Trade Insights: Boosting the UK’s inland waterways to promote green freight

Fri 3 May 2024
Posted by: Danielle Keen

A cornerstone of the UK’s net zero ambitions is the decarbonisation of freight. While the UK’s freight industry is generally considered quite efficient, approximately 80% of goods are moved by road, and it’s estimated that, in 2020, heavy goods vehicles (HGVs) and light vans were responsible for 19% of the UK’s domestic greenhouse gas emissions.

The IOE&IT Daily Update spoke to Logistic UK’s senior policy manager, Alexandra Herdman, to understand the untapped potential of inland waterways as a route to more sustainable freight.

Environmental benefits

The organisation’s campaign to boost UK inland waterway freight stems from the emission-saving potential of the transportation mode. It highlights that waterways only uses 17% of the energy required to move goods by road and 50% of that required for rail freight.

“And these stats are only looking at diesel”, Herdman says, adding that the green transition could yield even greater environmental benefits – though it requires government support:

“When we’re using renewable transport fuels, then obviously that emission-saving is going to be even greater.

“The government needs to define a fuel of the future so businesses know what they should be retrofitting for”.

She explains that “it's very expensive to retrofit an existing vessel from diesel to whichever green fuel becomes standard, so companies will need to be in a position of certainty before they take that step”.

Once this is ironed out, Herdman is optimistic about the potential of water freight to have a significant impact.

“Because it’s so slow – there’s no speed required, which gives us this lovely opportunity to get emissions down further”.

No need for speed?

The tranquil image many of us have of canals – houseboats, countryside and a slower pace of life – doesn’t seem compatible with the fast-paced world of trade.

Will this not be an issue when enlisting inland waterways for transporting goods? Herdman thinks not:

“Generally, goods moved on inland waterways won’t be time-sensitive and that goes for anything that’s being moved by water – goods taking five weeks or ten weeks that are arriving from Europe, from China.

“Inland water freight is better suited to things like aggregates, machinery, wind turbines and generators – goods that can afford to be hauled by a barge because they’re obviously not perishable.”

However, Herdman notes DHL Express’s Thames delivery service bucks this trend. The logistics firm launched a service that moves packages between the Wandsworth and Bankside piers on the Thames in a bid to lower road haulage emissions.

“It’s very impressive: they’ve proven that it is possible to utilise water freight for just-in-time deliveries.”

Making it happen

Asked about the support needed to make the shift towards greater inland waterways use a reality, Herdman singles out the need for infrastructure development, and greater government support:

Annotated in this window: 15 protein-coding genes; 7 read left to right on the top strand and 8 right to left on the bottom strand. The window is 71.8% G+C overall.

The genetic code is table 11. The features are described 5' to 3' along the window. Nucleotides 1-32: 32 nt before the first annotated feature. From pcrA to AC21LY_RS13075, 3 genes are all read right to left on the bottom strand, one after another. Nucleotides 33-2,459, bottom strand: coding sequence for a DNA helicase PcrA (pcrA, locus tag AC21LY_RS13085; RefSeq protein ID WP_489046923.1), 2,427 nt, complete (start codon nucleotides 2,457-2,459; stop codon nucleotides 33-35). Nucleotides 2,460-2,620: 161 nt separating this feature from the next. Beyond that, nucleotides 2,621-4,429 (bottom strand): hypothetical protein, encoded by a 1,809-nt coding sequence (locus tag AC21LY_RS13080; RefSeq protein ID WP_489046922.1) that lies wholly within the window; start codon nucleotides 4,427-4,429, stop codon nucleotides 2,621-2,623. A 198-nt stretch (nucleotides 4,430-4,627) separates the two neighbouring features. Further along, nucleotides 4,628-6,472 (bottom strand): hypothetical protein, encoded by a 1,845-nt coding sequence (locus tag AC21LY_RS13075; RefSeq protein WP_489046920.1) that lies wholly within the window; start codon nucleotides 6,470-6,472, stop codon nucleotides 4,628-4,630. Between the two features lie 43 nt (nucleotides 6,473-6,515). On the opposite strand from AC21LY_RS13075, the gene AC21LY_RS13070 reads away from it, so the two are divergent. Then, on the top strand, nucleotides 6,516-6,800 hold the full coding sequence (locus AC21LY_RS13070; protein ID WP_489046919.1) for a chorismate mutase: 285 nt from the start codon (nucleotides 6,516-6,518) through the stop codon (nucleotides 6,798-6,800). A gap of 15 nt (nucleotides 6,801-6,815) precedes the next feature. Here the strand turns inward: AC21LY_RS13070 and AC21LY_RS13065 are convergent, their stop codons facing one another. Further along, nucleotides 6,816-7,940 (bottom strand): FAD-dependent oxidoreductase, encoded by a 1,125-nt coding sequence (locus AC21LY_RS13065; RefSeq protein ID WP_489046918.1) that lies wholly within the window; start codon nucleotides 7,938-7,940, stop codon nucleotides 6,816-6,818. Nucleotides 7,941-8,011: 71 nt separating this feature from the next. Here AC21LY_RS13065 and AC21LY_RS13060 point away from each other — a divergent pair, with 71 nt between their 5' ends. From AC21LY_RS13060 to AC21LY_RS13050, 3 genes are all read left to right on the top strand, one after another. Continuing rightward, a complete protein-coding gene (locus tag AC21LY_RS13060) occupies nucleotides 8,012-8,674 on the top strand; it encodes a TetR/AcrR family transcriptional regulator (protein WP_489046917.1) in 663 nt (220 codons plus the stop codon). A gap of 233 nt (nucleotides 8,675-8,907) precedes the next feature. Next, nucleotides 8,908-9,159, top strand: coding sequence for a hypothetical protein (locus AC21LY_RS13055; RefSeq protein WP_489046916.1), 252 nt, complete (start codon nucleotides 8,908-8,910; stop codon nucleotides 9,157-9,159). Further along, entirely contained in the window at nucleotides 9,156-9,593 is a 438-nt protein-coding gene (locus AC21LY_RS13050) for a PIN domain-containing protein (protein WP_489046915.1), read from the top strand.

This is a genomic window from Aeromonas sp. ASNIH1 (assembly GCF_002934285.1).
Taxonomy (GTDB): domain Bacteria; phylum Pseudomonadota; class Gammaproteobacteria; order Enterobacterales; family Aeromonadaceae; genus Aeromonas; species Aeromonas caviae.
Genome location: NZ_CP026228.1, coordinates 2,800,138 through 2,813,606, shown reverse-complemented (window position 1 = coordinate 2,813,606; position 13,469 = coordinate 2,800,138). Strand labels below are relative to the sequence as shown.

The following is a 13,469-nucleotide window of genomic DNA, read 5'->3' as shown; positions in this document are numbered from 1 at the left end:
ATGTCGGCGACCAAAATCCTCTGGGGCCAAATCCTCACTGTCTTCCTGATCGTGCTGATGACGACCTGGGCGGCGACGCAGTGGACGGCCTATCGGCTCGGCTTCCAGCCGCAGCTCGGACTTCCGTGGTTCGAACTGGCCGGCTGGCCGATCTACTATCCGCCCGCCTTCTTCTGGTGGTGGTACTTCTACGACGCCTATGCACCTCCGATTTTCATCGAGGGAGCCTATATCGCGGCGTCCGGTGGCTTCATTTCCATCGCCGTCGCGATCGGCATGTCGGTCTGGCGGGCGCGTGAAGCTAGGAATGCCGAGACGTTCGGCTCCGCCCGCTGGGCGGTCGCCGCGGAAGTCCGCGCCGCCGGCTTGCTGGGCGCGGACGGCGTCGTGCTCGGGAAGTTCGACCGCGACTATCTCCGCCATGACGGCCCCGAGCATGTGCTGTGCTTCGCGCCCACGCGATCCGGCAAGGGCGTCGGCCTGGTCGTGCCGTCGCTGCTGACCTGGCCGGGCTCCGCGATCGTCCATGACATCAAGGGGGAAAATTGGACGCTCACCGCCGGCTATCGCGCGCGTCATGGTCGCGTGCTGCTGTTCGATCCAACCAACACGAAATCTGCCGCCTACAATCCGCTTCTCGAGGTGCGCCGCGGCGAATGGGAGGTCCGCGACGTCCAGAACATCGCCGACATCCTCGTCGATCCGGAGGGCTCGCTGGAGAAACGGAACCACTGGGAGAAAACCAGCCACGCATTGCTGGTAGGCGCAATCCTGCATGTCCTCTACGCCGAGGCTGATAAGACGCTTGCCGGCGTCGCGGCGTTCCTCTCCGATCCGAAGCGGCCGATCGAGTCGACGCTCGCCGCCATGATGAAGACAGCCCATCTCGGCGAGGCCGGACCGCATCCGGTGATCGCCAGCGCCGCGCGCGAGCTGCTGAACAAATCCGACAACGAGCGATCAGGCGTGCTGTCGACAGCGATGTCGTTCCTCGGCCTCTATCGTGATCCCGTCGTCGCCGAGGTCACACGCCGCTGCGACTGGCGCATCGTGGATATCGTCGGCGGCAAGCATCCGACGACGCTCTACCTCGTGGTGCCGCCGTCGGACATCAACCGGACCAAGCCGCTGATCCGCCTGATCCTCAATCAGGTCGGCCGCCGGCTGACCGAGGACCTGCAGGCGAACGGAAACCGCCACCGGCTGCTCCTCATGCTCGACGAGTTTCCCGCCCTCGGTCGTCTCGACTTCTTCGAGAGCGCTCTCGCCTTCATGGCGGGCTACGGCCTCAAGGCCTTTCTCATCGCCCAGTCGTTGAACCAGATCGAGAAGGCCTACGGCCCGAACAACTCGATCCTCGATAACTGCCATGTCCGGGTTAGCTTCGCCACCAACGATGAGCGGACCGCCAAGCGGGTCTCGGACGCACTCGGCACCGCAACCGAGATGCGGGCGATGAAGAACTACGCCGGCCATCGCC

“You need piers and wharves for the barges and ships to land, and that requires planning permission, and is often a site near residential areas along the river.

“You end up with that typical 'industry versus residents’ issue – especially near the Thames, people don’t want boats landing near their house. They could be the cleanest, quietest boats around, but you often have this resistance.”

It’s not just residential resistance. Herdman describes the “layers of people” involved before work can get started, including the Port of London Authority, Great London Authority and individual borough councils, as well as the Department for Environment, Farming and Rural Affairs (Defra).

Herdman believed it will take “a dedicated, cross-Whitehall team”, as well as a minister for logistics, to see real progress towards getting the necessary infrastructure built.

Greater funding

The reintroduction of Freight Facilities Grants would also help bolster infrastructure along the Thames. Still in place in Wales and Scotland, they were suspended in England in 2010.

Herdman says that Logistics UK members report that they still rely on infrastructure built with grant funds, and notes the impact that funds continue to have in Scotland:

“Thanks to the grant, silos were built in in Kirkcaldy Harbour, and since then over 1 million tonnes of wheat have been transported.

“Often you need that support to get started, and then you can carry on and industry can then do the rest.”

In 2021, the Department for Transport was asked whether there were plans to reinstate the grant in a written question by Lord Bradshaw, a Liberal Democrat peer. Baroness Vere of Norbiton responded that £20m had been allocated to grants supporting a shift to rail and inland waterway freight. 

In 2022, the Department for Transport included water freight in its ‘Future of Freight’ plan, progress hailed by other groups supporting the expansion on inland waterways. However, the need for further funding to support this aim was reiterated.